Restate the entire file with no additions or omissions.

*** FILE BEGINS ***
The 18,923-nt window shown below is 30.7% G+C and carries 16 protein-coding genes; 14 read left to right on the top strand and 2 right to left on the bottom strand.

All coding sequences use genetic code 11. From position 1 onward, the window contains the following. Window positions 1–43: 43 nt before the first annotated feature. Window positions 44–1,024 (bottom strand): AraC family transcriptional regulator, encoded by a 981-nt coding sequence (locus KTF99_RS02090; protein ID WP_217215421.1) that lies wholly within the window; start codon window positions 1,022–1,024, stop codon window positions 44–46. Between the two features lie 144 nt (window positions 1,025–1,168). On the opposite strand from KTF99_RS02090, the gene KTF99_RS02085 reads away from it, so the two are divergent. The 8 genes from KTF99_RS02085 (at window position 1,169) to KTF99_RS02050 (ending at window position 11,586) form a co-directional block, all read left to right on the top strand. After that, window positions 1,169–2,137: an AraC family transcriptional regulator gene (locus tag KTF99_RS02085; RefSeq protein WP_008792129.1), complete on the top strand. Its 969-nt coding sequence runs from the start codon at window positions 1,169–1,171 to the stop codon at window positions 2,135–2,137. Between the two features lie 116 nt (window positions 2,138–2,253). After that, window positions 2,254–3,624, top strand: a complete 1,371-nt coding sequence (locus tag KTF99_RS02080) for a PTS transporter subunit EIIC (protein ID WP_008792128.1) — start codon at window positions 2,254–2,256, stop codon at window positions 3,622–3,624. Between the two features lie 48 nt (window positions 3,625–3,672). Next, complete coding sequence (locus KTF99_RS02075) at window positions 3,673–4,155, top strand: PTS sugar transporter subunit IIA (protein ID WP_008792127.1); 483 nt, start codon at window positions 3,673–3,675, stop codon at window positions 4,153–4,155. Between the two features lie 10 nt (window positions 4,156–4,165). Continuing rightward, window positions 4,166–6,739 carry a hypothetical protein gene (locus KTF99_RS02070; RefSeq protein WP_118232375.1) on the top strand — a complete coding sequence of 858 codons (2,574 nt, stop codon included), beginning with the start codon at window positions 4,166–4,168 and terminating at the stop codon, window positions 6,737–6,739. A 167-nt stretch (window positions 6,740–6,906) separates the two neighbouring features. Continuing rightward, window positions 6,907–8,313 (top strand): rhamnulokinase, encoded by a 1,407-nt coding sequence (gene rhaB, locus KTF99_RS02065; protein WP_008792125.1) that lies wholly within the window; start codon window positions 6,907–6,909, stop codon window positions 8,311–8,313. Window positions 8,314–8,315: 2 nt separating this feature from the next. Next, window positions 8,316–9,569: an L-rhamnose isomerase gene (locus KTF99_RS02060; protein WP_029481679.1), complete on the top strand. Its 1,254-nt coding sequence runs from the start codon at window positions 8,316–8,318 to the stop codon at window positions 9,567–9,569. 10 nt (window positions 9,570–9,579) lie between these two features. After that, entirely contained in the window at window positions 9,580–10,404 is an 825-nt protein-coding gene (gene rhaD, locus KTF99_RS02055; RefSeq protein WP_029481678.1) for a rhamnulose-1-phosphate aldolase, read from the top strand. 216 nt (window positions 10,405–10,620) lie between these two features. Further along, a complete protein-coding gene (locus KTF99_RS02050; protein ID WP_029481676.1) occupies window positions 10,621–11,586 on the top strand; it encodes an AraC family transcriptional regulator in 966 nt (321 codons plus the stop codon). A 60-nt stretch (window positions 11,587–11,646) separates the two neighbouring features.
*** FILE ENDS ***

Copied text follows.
The 18,923-nt window shown below is 30.7% G+C and carries 16 protein-coding genes; 14 read left to right on the top strand and 2 right to left on the bottom strand.

All coding sequences use genetic code 11. From position 1 onward, the window contains the following. Window positions 1–43: 43 nt before the first annotated feature. Window positions 44–1,024 (bottom strand): AraC family transcriptional regulator, encoded by a 981-nt coding sequence (locus KTF99_RS02090; protein ID WP_217215421.1) that lies wholly within the window; start codon window positions 1,022–1,024, stop codon window positions 44–46. Between the two features lie 144 nt (window positions 1,025–1,168). On the opposite strand from KTF99_RS02090, the gene KTF99_RS02085 reads away from it, so the two are divergent. The 8 genes from KTF99_RS02085 (at window position 1,169) to KTF99_RS02050 (ending at window position 11,586) form a co-directional block, all read left to right on the top strand. After that, window positions 1,169–2,137: an AraC family transcriptional regulator gene (locus tag KTF99_RS02085; RefSeq protein WP_008792129.1), complete on the top strand. Its 969-nt coding sequence runs from the start codon at window positions 1,169–1,171 to the stop codon at window positions 2,135–2,137. Between the two features lie 116 nt (window positions 2,138–2,253). After that, window positions 2,254–3,624, top strand: a complete 1,371-nt coding sequence (locus tag KTF99_RS02080) for a PTS transporter subunit EIIC (protein ID WP_008792128.1) — start codon at window positions 2,254–2,256, stop codon at window positions 3,622–3,624. Between the two features lie 48 nt (window positions 3,625–3,672). Next, complete coding sequence (locus KTF99_RS02075) at window positions 3,673–4,155, top strand: PTS sugar transporter subunit IIA (protein ID WP_008792127.1); 483 nt, start codon at window positions 3,673–3,675, stop codon at window positions 4,153–4,155. Between the two features lie 10 nt (window positions 4,156–4,165). Continuing rightward, window positions 4,166–6,739 carry a hypothetical protein gene (locus KTF99_RS02070; RefSeq protein WP_118232375.1) on the top strand — a complete coding sequence of 858 codons (2,574 nt, stop codon included), beginning with the start codon at window positions 4,166–4,168 and terminating at the stop codon, window positions 6,737–6,739. A 167-nt stretch (window positions 6,740–6,906) separates the two neighbouring features. Continuing rightward, window positions 6,907–8,313 (top strand): rhamnulokinase, encoded by a 1,407-nt coding sequence (gene rhaB, locus KTF99_RS02065; protein WP_008792125.1) that lies wholly within the window; start codon window positions 6,907–6,909, stop codon window positions 8,311–8,313. Window positions 8,314–8,315: 2 nt separating this feature from the next. Next, window positions 8,316–9,569: an L-rhamnose isomerase gene (locus KTF99_RS02060; protein WP_029481679.1), complete on the top strand. Its 1,254-nt coding sequence runs from the start codon at window positions 8,316–8,318 to the stop codon at window positions 9,567–9,569. 10 nt (window positions 9,570–9,579) lie between these two features. After that, entirely contained in the window at window positions 9,580–10,404 is an 825-nt protein-coding gene (gene rhaD, locus KTF99_RS02055; RefSeq protein WP_029481678.1) for a rhamnulose-1-phosphate aldolase, read from the top strand. 216 nt (window positions 10,405–10,620) lie between these two features. Further along, a complete protein-coding gene (locus KTF99_RS02050; protein ID WP_029481676.1) occupies window positions 10,621–11,586 on the top strand; it encodes an AraC family transcriptional regulator in 966 nt (321 codons plus the stop codon). A 60-nt stretch (window positions 11,587–11,646) separates the two neighbouring features.